So, to whom did Jesus refer the second “Lord”? Of course, Jesus identified the second “Lord” as the Messiah, which the Pharisees could hardly dispute. However, Jesus highlighted their significant misunderstanding of the Messiah by revealing that David proclaimed the Messiah as his Lord, not just his descendants. In essence, the Messiah would be God himself in human form, surpassing the stature of a human descendant of David. In short, Psalm 110 unveils the Messiah's mysterious nature, embodying humanity and divinity. Most Jews thought it was improbable for God to assume human form, but the Messiah David envisioned was both his descendant and Lord, implying the dual nature of the Messiah.

Jesus highlighted his notion by posing another question. Look at verse 37. “David himself calls him ‘Lord.” How then can he be his son?” Jesus indicated that the divine Messiah would manifest himself in human form without clearly stating it. It was a remarkable revelation that God became a man and stood right before them.

This recalls John 1:14, which declares, “The Word became flesh and made his dwelling among us. We have seen his glory, the glory of the one and only Son, who came from the Father, full of grace and truth.” In Jesus, we witness a perfect union of the divine and the human, with neither aspect diminishing the other. Jesus walked with his disciples, ate, and talked with them. He healed so many people from sickness, even incurable diseases, and performed miracles that were possible only for God, changing water into wine, calming the storm, walking on water, and raising the dead. While Judaism and Islam reject Christ Jesus' divinity, the Scripture testifies that the Messiah is fully divine and human. This essential truth regarding Jesus’ dual nature is a cornerstone of our faith.

Why is Jesus’ dual nature so vital to us? His dual nature assures us we can approach God despite our human frailties. Having experienced human challenges, Jesus comprehends our struggles. He also possesses the divine power and authority to deliver us from sin through his complete divinity. Through Jesus, we have an authentic humanity restored to its intended state – harmonious with God’s perfect will. Therefore, Christ Jesus exemplifies our transformation and sanctification.

While our finite minds may grapple with the profound union of Jesus’ divinity and humanity, we are invited to embrace the mystery. This mystery highlights that God’s ways surpass our comprehension, yet his love remains within our reach. As we wrestle with this profound truth, a mystery, we are drawn into deeper worship and adoration for our Lord Jesus, who gave up his glory in heaven, took on human a flesh, and humbly served us. What a splendid example for us to emulate. Apostle Paul confessed in Philippians 3:10 and 11, “I want to know Christ – yes, to know the power of his resurrection and participation in his suffering, becoming like him in his death, and so, somehow, attaining to the resurrection from the dead.”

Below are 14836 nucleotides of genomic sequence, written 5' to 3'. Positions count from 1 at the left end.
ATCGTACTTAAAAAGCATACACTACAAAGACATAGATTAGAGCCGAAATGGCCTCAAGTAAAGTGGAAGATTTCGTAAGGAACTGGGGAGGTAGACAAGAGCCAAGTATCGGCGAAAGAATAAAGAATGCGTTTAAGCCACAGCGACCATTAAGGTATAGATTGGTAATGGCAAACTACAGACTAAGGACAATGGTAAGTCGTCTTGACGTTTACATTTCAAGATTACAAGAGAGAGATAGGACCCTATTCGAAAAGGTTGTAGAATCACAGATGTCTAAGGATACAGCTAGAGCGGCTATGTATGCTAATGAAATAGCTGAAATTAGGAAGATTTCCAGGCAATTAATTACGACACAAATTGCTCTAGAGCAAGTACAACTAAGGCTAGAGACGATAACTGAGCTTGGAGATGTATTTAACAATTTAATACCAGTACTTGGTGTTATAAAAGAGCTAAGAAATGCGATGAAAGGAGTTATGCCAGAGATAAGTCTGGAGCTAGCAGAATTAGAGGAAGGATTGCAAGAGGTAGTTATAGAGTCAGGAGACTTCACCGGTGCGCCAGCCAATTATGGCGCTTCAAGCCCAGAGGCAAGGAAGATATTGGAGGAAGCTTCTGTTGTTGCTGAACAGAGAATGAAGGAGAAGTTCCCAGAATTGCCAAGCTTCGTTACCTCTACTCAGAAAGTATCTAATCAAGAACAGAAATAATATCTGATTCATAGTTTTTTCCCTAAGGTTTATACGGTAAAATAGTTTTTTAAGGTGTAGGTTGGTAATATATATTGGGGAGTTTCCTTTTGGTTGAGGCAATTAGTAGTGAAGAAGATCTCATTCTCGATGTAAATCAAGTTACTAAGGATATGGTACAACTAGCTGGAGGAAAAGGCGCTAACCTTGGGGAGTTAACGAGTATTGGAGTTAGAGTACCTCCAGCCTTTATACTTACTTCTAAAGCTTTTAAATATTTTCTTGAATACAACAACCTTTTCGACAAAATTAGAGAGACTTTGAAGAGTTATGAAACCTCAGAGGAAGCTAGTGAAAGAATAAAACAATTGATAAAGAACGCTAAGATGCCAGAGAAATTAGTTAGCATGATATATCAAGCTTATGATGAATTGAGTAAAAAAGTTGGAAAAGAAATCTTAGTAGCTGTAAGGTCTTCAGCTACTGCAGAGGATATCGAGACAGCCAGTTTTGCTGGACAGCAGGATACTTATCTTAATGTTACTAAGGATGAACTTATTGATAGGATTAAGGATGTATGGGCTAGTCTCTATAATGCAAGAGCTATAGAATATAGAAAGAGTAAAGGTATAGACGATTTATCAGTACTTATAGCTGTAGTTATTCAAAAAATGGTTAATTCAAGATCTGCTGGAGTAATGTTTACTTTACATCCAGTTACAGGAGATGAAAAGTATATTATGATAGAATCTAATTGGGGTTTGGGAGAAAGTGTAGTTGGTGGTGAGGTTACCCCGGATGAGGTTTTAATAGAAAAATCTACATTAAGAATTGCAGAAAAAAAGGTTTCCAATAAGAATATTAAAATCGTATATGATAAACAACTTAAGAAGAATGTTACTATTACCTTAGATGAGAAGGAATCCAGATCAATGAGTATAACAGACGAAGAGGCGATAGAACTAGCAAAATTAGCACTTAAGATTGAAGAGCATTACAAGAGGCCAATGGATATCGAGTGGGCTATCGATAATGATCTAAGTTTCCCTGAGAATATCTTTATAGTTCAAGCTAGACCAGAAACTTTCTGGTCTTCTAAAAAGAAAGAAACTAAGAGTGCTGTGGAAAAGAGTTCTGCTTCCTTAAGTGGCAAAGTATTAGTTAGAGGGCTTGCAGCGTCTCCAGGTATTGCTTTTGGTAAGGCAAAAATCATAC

How did the crowd respond to Jesus’ teaching? Look at verse 37b. “The large crowd listened to him with delight.” The author Mark draws a contrast between ordinary people and religious leaders. Unlike the hardened hearts of the Jewish leaders, the regular folks listened to Jesus joyfully. It does not necessarily mean they fully comprehended his message, but their open-mindedness paved the path to God’s kingdom.

In the following verses, Jesus cautioned his audience against the hypocrisy of religious leaders. As we read and think about Jesus' incisive assessment of the teachers of the law, we ought to introspect our own conduct. Look at verses 38 and 39. “As he taught, Jesus said, ‘Watch out for the teachers of the law. They like to walk around in flowing robes and be greeted with respect in the marketplaces and have the most important seats in the synagogues and the places of honor at banquets.” It was not the first time Jesus cautioned his audience against the hypocrisy of religious leaders.

Some religious leaders liked to walk around in robes. Their robes, long and reaching down the feet, were white, symbolizing spiritual purity. These robes were designed to be worn mainly for religious services. Yet, they had worn them in public, even in marketplaces, crowded with many people. Why? Primarily for recognition. These white robes singled them out, prompting people to identify them as authorities and greet them respectfully.

“The most important seats in the synagogue” referred to the seats reserved for the dignitaries, positioned in front of the scroll box, facing the general congregation. And “The places of honor at the banquets” were typically designated seats close to the host, enjoying the special treatment during the meal. These religious leaders wanted to be the center of attention in the synagogue, marketplace, banquet and everywhere.